District prosecutors shall without delay inform the Office of the Prosecutor General of cases referred to in section 7, subsection 2, of the Act on Public Prosecutors (199/1997), in accordance with the instructions given by the Prosecutor General. The Prosecutor General may also order that other offences be reported to his Office. On 24 February 1998, the Prosecutor General issued a general order and instructions on the reporting obligation of district prosecutors (VKSV 1998:1).

According to the Office of the Prosecutor General, if a suspected case of torture within the meaning of the Convention was reported to the police, the case would fall within the scope of application of the above-mentioned instructions and would have to be further reported to the Office of the Prosecutor General. The purpose of the instructions is to ensure that the Office is aware of cases of a serious nature, such as torture cases.

2. Investigation of suspected offences committed by police officers

In cases where police officers are suspected of having committed an offence, it is particularly important to ensure the impartiality of the assessment of the need for prosecution and the trust of the public in that impartiality. In its conclusions on the second periodic report of Finland (CAT/C/25/Add.7), the Committee recommended that the investigation of suspected offences committed by police officers be vested in an independent body. As mentioned in the third periodic report (CAT/C/44/Add.6, para. 37), since December 1997, the responsibility for leading such investigations has been vested in the public prosecutors instead of the police authorities (section 14, subsection 2, of the Criminal Investigations Act). The latest order of the Prosecutor General with regard to the investigation of offences committed by police officers was issued on 28 December 2001 (VKSV 2001:2). The order is based on the principle that the leading investigator shall be from a district other than the one in which the suspect works. Furthermore, on 28 January 2002, the Prosecutor General issued general instructions for prosecutors leading investigations of offences committed by police officers, concerning the procedures to be applied to the pre-trial investigation and its completion (VKSV 2002:1). It is underlined in the instructions, inter alia, that an assessment of need for prosecution shall always be made and that the prosecution shall always be conducted by a prosecutor other than the one leading the investigations.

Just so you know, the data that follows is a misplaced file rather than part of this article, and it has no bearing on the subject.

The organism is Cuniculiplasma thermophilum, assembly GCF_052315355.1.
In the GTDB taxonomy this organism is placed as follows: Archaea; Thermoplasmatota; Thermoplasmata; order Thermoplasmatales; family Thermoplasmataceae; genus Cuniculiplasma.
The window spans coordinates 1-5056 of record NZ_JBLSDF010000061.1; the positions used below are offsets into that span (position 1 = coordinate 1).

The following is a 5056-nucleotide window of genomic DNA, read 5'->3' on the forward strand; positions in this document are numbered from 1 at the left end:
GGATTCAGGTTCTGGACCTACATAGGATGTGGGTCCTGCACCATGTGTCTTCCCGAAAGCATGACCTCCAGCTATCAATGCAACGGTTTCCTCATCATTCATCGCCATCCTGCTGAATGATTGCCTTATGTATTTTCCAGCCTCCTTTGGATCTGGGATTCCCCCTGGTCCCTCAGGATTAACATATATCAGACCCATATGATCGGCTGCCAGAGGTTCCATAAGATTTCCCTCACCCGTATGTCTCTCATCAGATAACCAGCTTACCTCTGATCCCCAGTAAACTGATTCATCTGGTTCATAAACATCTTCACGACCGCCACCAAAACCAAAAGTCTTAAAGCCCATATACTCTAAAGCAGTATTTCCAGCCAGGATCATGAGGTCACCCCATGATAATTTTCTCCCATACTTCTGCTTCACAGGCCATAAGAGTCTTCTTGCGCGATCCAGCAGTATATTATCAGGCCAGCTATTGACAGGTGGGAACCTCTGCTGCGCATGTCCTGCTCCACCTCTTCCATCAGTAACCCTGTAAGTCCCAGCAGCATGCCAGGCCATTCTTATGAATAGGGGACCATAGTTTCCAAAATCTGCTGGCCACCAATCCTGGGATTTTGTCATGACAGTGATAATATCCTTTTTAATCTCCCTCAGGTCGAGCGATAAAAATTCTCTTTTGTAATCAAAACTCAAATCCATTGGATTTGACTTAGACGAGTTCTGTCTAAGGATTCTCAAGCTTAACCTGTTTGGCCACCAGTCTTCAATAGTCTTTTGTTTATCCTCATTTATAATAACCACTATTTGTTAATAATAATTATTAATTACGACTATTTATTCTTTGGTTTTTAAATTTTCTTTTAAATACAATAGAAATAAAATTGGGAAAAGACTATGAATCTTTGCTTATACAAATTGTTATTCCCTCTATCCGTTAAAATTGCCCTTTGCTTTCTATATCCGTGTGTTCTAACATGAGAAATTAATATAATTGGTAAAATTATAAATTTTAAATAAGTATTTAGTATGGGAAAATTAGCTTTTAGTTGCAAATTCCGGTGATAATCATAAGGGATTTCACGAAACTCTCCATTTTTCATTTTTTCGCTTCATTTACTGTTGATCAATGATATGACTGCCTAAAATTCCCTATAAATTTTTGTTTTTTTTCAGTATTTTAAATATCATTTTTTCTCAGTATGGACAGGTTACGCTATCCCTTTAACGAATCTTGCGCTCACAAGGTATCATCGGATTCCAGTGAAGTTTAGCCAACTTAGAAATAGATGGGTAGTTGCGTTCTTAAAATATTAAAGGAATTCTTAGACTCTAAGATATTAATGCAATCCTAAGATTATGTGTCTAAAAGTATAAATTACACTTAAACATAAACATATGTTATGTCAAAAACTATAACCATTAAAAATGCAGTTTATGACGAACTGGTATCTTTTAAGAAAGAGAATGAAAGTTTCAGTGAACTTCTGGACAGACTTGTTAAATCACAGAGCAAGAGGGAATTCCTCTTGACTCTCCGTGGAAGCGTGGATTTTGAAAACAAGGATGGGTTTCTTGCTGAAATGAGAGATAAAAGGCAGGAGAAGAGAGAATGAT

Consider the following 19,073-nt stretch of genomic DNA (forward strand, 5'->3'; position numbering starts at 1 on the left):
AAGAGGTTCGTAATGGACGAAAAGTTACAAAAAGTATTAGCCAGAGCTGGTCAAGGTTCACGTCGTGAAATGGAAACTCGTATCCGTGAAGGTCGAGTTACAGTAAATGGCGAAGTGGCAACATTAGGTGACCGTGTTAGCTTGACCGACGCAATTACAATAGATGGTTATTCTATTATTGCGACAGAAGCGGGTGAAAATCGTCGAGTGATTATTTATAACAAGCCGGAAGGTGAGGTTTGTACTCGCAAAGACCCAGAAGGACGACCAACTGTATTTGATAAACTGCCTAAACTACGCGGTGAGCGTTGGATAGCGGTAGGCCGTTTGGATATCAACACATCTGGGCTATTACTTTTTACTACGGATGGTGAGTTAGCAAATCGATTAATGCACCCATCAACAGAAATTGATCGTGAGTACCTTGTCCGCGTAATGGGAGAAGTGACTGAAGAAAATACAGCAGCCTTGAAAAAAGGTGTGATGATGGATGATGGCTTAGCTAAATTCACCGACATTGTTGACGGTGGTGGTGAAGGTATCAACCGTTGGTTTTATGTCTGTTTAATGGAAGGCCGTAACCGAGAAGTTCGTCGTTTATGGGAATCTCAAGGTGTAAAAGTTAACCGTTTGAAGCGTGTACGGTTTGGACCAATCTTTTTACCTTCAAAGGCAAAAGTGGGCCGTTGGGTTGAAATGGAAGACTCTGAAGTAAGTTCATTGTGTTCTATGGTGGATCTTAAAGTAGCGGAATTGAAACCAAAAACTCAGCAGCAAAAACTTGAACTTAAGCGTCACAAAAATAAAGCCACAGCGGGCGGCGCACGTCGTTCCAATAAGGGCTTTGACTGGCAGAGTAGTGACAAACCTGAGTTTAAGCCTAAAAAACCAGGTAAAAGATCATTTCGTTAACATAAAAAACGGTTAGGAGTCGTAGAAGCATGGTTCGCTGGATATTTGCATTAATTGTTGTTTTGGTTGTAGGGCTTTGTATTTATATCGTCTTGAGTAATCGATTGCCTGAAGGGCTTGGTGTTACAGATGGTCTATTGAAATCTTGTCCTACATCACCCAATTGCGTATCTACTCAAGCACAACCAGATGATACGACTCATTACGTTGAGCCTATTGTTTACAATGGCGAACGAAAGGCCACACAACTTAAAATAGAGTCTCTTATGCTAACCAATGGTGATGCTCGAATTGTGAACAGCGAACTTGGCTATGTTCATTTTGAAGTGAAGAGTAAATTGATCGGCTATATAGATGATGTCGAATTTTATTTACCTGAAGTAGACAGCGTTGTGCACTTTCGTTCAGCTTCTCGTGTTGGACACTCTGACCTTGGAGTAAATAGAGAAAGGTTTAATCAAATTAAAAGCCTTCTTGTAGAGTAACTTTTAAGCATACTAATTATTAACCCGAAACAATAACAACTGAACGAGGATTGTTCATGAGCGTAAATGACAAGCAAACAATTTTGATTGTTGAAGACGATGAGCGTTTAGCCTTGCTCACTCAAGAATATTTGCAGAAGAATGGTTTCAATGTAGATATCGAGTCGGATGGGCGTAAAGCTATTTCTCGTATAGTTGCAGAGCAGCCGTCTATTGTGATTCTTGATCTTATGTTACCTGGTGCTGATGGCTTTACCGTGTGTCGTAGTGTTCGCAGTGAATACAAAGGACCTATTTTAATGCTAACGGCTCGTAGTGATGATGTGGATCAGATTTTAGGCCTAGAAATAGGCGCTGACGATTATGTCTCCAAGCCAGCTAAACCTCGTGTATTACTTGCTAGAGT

G. Article 14

Treatment and rehabilitation of victims of torture

The Centre for Torture Survivors operating at the Deaconess Institute in Helsinki, which was established in 1993, is the only national unit of specialized psychiatric treatment providing medical examinations, psychotherapy and counselling services for refugees, asylum-seekers and their families, who have been tortured in their countries of origin. The Centre also provides training for authorities in respect of the needs of torture victims. The Centre has paid particular attention to the training of health care professionals and doctors.

Apart from the Centre for Torture Survivors, there are units and teams of professionals specialized in the treatment of traumatic experiences of refugees, both in the private (for example, in Oulu) and public sector (for example, in Tampere) providing mental health care. As regards the reception centres for asylum-seekers, the national centre in Oulu is specialized in the collective treatment of the traumatic experiences of refugees. During several years, the centre in Oulu has been developing methods of providing psychosocial support for asylum‑seekers, in addition to psychotherapy and other forms of individual care.


During the consideration of the third periodic report of Finland (CAT/C/44/Add.6), the Committee heard the representatives of the Government on 11 and 12 November 1999. Individual questions asked during the consideration of the report were answered orally. The question raised in respect of the conduct of Joensuu Police in the context of investigating racist
offences has been examined by the Office of the Prosecutor General: the Prosecutor General ordered a new pre-trial investigation. However, no charges were brought on the basis of the investigation, as there was no adequate evidence in support of the charges brought against the suspects.


The Committee against Torture considered the second periodic report of Finland and adopted its final conclusions and recommendations (A/55/44, paras. 51-55) at its 397th, 400th and 402nd meetings on 11, 12 and 15 November 1999 . The Committee recommended that Finland enact adequate penal provisions to make torture, as defined in article 1 of the Convention, a punishable offence in accordance with article 4, paragraph 2, of the Convention; that the law governing isolation in pre-trial detention places be changed by establishing judicial supervision for the determination of the isolation, its duration and its maximum period; and that organizations which promote and incite racial discrimination, as well as the dissemination of ideas based on racial superiority or hatred, be declared illegal and prohibited.